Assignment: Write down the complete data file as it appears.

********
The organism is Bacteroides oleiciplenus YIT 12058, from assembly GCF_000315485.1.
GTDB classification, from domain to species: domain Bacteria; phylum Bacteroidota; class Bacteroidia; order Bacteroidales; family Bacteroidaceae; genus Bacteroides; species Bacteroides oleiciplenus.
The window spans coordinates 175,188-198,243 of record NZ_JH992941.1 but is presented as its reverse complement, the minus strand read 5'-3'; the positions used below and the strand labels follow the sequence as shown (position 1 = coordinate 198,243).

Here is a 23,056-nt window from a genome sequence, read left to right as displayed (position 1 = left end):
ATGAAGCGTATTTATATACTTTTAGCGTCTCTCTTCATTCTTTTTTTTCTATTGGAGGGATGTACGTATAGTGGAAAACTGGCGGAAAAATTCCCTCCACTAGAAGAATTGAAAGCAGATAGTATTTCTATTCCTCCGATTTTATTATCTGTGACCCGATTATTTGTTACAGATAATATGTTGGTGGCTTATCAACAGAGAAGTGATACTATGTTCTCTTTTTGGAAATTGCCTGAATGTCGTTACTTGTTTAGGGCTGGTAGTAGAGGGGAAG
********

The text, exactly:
The organism is Bacteroides oleiciplenus YIT 12058, from assembly GCF_000315485.1.
GTDB classification, from domain to species: domain Bacteria; phylum Bacteroidota; class Bacteroidia; order Bacteroidales; family Bacteroidaceae; genus Bacteroides; species Bacteroides oleiciplenus.
The window spans coordinates 175,188-198,243 of record NZ_JH992941.1 but is presented as its reverse complement, the minus strand read 5'-3'; the positions used below and the strand labels follow the sequence as shown (position 1 = coordinate 198,243).

Here is a 23,056-nt window from a genome sequence, read left to right as displayed (position 1 = left end):
ATGAAGCGTATTTATATACTTTTAGCGTCTCTCTTCATTCTTTTTTTTCTATTGGAGGGATGTACGTATAGTGGAAAACTGGCGGAAAAATTCCCTCCACTAGAAGAATTGAAAGCAGATAGTATTTCTATTCCTCCGATTTTATTATCTGTGACCCGATTATTTGTTACAGATAATATGTTGGTGGCTTATCAACAGAGAAGTGATACTATGTTCTCTTTTTGGAAATTGCCTGAATGTCGTTACTTGTTTAGGGCTGGTAGTAGAGGGGAAG